Sir, I have read, in some account of your battle of Monterey, of a lovely Mexican girl, who, with the benevolence of an angel in her bosom, and the robust courage of a hero in her heart, was busily engaged during the bloody conflict, amid the crash of falling houses, the groans of the dying, and the wild shriek of battle, in carrying water to slake the burning thirst of the wounded of either host. While bending over a wounded American soldier, a cannon ball struck her and blew her to atoms. Sir, I do not charge my brave, generous-hearted countrymen who fought that fight with this. No, no! We who send them—we who know that scenes like this, which might send tears of sorrow “down Pluto's iron cheek,” are the invariable, inevitable attendants on war— we are accountable for this. And this— this is the way we are to be made known to Europe. This—this is to be the undying renown of free, republican America! “She has stormed a city—killed many of its inhabitants of both sexes— she has room!” So it will read. Sir, if this were our only history, then may God of his mercy grant that its volume may speedily come to a close.

Why is it, sir, that we of the United States, a people of yesterday compared with the older nations of the world, should be waging war for territory—for “room” ? Look at your country, extending from the Alleghany Mountains to the Pacific Ocean, capable itself of sustaining in comfort a larger population than will be in the whole Union for 100 years to come. Over this vast expanse of territory your population is now so sparse that I believe we provided, at the last session, a regiment of mounted men to guard the mail from the frontier of Missouri to the mouth of the Columbia; and yet you persist in the ridiculous assertion, “I want room.” One would imagine, from the frequent reiteration of the complaint, that you had a bursting, teeming population, whose energy was paralyzed, whose enterprise was crushed, for want of space. Why should we be so weak or wicked as to offer this idle apology for ravaging a neighboring republic? It will impose on no one at home or abroad.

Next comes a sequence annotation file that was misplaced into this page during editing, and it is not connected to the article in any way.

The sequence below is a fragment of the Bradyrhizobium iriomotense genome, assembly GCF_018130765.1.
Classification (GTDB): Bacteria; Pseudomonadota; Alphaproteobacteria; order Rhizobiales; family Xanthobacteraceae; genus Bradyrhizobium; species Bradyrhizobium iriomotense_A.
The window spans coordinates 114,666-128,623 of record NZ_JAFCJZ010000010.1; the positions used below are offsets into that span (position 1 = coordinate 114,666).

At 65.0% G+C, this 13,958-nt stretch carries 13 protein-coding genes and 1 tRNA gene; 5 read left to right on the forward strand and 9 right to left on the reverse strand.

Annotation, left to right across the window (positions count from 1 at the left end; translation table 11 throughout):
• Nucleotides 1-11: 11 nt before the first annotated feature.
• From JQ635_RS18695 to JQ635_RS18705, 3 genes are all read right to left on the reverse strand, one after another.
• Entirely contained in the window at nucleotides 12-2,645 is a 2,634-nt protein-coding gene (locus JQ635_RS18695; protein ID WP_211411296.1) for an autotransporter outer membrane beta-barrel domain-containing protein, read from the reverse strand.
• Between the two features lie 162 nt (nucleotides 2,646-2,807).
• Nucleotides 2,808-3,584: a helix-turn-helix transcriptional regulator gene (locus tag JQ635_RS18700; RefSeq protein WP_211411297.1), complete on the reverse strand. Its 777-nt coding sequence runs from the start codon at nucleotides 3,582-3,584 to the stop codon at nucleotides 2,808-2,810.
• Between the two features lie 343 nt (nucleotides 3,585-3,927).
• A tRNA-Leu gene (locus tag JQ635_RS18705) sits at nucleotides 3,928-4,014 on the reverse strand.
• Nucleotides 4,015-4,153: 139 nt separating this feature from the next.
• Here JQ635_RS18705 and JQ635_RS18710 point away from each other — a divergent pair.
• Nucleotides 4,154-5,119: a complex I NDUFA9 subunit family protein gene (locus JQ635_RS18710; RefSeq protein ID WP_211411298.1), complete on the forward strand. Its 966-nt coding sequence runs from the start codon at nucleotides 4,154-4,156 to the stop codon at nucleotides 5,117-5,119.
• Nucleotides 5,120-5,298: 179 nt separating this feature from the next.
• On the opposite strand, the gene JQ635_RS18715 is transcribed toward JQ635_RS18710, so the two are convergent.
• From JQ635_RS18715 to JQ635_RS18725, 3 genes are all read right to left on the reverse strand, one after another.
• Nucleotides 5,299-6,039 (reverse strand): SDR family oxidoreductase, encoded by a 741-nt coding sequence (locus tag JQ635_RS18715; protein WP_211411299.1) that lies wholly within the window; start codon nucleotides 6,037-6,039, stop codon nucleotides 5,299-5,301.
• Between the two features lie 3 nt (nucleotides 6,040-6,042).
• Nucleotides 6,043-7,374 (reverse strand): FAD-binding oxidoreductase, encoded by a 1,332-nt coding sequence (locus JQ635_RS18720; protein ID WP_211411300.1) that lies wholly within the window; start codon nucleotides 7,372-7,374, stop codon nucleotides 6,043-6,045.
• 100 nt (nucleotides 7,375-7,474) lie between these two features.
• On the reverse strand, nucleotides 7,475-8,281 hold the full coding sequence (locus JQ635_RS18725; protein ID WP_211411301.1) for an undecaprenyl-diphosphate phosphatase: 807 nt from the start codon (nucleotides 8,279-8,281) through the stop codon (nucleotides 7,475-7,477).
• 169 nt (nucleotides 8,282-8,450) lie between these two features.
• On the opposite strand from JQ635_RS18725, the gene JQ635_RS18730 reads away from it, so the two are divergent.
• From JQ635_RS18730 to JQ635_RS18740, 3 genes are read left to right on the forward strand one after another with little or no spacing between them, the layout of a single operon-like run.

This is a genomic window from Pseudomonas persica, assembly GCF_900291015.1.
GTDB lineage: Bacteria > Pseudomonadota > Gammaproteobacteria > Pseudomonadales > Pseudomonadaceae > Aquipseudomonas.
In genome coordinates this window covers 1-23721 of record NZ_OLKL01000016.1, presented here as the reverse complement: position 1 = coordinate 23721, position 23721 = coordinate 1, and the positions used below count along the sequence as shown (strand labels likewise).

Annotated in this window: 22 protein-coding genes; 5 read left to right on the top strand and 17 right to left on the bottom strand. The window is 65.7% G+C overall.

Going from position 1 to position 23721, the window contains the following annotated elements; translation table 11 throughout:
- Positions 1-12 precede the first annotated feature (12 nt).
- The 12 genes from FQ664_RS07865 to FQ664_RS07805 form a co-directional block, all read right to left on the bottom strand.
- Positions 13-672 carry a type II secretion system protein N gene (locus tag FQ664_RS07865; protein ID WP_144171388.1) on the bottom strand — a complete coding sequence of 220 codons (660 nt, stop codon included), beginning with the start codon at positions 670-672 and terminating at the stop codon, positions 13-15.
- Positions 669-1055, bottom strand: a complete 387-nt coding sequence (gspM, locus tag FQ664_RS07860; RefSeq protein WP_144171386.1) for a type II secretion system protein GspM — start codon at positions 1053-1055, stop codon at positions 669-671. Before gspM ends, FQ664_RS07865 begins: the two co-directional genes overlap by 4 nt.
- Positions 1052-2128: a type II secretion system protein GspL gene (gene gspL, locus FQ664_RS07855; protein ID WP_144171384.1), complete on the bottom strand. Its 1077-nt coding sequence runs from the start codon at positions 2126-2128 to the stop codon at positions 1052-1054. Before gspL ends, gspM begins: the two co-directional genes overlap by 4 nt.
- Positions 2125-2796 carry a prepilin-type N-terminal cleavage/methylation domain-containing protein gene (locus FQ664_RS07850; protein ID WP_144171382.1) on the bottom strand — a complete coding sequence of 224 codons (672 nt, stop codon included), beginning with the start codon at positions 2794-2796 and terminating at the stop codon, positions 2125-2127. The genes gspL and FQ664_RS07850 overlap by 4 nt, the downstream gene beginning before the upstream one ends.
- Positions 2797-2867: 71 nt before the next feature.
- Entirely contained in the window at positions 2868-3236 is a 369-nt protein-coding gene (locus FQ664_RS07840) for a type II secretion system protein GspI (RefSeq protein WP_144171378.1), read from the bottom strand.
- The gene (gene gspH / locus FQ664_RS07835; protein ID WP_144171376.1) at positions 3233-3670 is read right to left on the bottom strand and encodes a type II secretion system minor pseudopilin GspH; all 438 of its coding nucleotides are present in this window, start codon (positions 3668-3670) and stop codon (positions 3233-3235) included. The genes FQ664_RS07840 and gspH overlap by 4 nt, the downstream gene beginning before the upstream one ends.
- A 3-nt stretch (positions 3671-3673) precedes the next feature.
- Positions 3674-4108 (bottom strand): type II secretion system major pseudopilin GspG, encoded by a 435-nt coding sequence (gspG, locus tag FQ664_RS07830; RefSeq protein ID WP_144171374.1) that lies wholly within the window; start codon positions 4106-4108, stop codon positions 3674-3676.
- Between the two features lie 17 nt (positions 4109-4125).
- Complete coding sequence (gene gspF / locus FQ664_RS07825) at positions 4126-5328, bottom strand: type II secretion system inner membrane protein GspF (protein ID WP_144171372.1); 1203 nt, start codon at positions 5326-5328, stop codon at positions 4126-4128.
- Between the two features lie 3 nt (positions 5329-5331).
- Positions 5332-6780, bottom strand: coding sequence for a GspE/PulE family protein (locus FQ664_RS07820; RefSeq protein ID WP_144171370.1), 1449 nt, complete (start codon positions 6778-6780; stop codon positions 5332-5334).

Do we not know, Mr. President, that it is a law never to be repealed, that falsehood shall be short-lived? Was it not ordained of old that truth only shall abide forever? Whatever we may say to-day, or whatever we may write in our books, the stern tribunal of history will review it all, detect falsehood, and bring us to judgment before that posterity which shall bless or curse us, as we may act Now, wisely or otherwise. We may hide in the grave (which awaits us all) in vain; we may hope there, like the foolish bird that hides its head in the sand, in the vain [397] belief that its body is not seen, yet even there this preposterous excuse of want of “room” shall be laid bare, and the quickcoming future will decide that it was a hypocritical pretence, under which we sought to conceal the avarice which prompted us to covet and to seize by force that which was not ours.

Mr. President, this uneasy desire to augment our territory has depraved the moral sense and blunted the otherwise keen sagacity of our people. What has been the fate of all nations who have acted upon the idea that they must advance? Our young orators cherish this notion with a fervid but fatally mistaken zeal. They call it by the mysterious name of “destiny.” “Our destiny,” they say, is “onward,” and hence they argue, with ready sophistry, the propriety of seizing upon any territory and any people that may lie in the way of our “fated” advance. Recently these progressives have grown classical; some assiduous student of antiquities has helped them to a patron saint. They have wandered back into the desolated Pantheon, and there, among the Polytheistic relics of that “pale mother of dead empires,” they have found a god whom these Romans, centuries gone by, baptized “Terminus.”